Hi Punky, Yes, it would be good to get the rooster and put him with the older hens and then introduce the younger hens when they are a little older and closer to the size of everyone else. Remember that you should quarantine the new rooster from your hens to make sure he’s not sick and yes you should have a door on the hen house. You’ll want your chickens sleeping in a nice sedure (predator proof) coop every evening with the door closed. They’ll figure out roosting.
I have a 2 yr old hen that has been with my flock for a year now. She started setting so we separated the flock from her. The cages a next to each other. Now that her chicks are almost 2 months we took her out and put her back in with the flock. They have hanged up on her multiple times now. She will not come down from the perch. If another chicken goes up she will go to the nesting box. My rooster has changed and not for the better. Once we put them back together me and my son were in there gathering eggs and feeding her since she’s not coming down and my rooster (cuckoo maran) attacked my 5 yr old son. What should I do remove her and do the pen in a pen for now. She has been with them since they were born she is one of my oldest hens. The rest of my flock it a yr old. I have 1 rooster and 5 hens. My pen is very large and she can get away but I’m worried they will gang up on her and hurt if not kill her. Should I remove her for now back with her chicks or will she hurt them since she has been separated for almost 2 days.
Hi Staci, It seems that anytime you put a hen back in with other hens, they have to re-establish the pecking order. You can remove her and do the pen within a pen and hopefully it will be better when you combine them again. Or, you can put her back with the chicks, she shouldn’t hurt them since she’s only been gone two days. I think I’d keep her where she is and see if they don’t work things out.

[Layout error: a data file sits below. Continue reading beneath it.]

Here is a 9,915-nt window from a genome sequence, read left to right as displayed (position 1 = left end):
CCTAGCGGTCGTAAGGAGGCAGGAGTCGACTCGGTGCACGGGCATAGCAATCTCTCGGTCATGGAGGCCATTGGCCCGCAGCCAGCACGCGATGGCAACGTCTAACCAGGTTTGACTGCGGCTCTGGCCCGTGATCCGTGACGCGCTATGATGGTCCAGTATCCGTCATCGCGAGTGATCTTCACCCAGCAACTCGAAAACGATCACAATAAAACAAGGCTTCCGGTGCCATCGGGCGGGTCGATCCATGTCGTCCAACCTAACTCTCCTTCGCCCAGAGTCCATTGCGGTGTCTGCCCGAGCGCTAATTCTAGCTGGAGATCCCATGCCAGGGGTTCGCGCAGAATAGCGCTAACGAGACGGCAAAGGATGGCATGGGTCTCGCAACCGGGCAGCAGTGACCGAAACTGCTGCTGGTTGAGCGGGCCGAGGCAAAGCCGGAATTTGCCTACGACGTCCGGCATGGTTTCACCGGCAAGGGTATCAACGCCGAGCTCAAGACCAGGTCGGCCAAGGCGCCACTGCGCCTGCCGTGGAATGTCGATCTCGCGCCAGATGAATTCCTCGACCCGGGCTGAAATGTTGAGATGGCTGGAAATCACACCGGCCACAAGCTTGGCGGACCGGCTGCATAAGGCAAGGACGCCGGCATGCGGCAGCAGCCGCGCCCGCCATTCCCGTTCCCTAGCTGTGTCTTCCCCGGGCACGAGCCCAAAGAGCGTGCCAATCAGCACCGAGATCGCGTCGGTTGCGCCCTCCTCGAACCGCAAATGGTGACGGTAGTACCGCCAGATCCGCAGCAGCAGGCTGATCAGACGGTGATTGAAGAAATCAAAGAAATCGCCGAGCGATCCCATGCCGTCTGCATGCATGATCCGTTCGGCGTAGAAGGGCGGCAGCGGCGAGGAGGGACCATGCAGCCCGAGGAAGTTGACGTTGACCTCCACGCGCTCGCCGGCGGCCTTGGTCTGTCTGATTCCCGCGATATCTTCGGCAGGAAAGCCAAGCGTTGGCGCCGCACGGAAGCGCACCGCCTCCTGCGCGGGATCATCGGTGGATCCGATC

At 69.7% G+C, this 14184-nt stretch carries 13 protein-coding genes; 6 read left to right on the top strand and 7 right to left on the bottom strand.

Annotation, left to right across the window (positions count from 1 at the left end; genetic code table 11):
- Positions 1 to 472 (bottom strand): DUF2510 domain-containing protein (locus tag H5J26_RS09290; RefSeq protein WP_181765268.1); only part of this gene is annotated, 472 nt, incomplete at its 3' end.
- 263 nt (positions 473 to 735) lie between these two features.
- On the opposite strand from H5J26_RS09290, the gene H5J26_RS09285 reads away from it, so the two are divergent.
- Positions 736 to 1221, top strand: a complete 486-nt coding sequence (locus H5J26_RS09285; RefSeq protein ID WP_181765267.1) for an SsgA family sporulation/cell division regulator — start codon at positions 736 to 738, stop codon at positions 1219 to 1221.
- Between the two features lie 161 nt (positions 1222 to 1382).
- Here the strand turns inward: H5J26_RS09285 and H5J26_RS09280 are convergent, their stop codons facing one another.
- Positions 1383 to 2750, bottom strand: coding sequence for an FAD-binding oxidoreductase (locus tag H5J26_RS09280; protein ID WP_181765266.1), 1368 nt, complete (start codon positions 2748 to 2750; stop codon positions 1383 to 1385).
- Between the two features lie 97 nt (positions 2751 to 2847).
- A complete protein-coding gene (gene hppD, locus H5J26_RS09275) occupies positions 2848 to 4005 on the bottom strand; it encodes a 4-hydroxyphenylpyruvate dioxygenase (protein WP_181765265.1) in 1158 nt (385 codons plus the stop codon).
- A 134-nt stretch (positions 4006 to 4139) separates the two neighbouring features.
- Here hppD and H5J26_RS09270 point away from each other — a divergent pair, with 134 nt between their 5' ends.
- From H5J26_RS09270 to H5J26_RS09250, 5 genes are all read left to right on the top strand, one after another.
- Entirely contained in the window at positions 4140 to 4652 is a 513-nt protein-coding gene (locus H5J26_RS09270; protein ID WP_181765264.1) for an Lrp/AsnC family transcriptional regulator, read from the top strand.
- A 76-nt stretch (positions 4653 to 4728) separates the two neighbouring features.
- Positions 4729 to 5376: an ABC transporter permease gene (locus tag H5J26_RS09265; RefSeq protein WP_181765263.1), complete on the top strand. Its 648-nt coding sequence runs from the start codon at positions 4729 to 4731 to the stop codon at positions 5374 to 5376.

Hi there! I have 6 pullets and 1 rooster. I have another 15 female chicks on order as started birds. My plan is to incubate eggs next year but I’m thinking 21 hens may be too many for one rooster. Should I get another “started” rooster or wait until they are ready to lay and get a full size rooster or forget getting another rooster at all?
Hi Shelly, Congratulations on getting chickens! You’re correct that 21 hens are a few too many for one rooster. It’s usually considered ideal to have one rooster for every ten hens. I would get another “started” rooster and introduce him with the rest of the 15 female chicks. Good Luck!
Thank you so much for your prompt reply Lesa!
Kimberly Coon says
We lost one of our roosters to a stroke and we bought another. However we had a rooster and now he will not except the other rooster (they are the same age). We don’t have new hens but again they are all the same age. I have put new rooster in an a frame in our barn but want to put some of the hens with him-they seemed to want to be with him but rooster 1 won’t let them. Is that ok or do they need to be new hens all together too?
Yes, that should be ok. Rooster 1 won’t want to lose part of his harem but once they’re gone and with Rooster 2 they should be fine.
Rachel Soule says